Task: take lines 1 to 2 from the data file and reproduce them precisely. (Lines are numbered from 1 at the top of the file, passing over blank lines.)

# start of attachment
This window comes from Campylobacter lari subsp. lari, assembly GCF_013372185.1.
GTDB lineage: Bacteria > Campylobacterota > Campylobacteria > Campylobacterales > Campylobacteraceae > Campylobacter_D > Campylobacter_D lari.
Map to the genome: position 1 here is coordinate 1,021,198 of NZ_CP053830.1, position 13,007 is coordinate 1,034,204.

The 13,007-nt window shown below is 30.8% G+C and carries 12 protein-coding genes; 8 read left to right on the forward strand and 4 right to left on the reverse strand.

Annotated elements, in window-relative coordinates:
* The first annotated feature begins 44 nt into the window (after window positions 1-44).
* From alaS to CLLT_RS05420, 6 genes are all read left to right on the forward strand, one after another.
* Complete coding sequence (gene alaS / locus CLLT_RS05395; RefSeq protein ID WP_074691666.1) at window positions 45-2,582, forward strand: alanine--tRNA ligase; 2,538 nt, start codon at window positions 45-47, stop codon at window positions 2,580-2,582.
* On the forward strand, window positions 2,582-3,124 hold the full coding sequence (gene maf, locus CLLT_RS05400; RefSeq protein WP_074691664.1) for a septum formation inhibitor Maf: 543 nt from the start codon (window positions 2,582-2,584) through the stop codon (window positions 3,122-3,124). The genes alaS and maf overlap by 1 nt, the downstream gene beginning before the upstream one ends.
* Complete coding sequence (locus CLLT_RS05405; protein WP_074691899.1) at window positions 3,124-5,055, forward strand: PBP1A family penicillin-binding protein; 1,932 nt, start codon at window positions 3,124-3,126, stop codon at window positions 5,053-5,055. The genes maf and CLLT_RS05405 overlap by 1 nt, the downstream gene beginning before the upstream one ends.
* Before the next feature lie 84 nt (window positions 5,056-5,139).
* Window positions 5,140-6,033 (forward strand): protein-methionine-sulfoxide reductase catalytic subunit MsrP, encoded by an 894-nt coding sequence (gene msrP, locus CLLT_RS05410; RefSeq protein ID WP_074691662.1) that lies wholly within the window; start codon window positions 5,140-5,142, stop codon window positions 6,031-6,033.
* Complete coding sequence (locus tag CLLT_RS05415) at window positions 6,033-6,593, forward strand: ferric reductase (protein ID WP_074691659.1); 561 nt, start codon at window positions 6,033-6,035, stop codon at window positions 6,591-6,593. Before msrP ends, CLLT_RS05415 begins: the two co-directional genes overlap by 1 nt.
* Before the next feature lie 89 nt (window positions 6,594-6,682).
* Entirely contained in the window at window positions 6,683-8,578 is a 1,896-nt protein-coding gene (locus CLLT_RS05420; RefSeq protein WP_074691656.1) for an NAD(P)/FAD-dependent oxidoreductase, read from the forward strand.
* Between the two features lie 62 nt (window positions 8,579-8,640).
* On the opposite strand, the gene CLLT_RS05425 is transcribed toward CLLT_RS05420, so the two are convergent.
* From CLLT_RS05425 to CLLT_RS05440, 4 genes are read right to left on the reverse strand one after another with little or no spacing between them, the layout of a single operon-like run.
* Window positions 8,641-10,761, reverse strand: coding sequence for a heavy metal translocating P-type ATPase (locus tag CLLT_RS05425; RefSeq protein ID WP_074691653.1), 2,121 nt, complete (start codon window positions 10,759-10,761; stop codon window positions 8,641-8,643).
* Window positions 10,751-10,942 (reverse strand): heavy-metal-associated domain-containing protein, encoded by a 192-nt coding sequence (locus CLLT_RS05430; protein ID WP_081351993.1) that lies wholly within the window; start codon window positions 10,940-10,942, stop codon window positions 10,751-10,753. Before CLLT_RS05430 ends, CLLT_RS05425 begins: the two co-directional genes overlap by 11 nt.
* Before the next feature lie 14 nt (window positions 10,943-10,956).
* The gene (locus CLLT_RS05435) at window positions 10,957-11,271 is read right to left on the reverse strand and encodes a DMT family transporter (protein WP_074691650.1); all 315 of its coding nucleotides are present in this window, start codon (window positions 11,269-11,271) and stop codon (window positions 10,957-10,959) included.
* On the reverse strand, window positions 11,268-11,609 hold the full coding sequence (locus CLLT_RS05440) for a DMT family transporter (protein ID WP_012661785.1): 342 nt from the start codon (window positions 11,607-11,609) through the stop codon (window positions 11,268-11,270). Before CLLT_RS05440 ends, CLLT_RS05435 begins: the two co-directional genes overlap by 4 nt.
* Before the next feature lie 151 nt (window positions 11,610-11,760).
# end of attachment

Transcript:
This window comes from Campylobacter lari subsp. lari, assembly GCF_013372185.1.
GTDB lineage: Bacteria > Campylobacterota > Campylobacteria > Campylobacterales > Campylobacteraceae > Campylobacter_D > Campylobacter_D lari.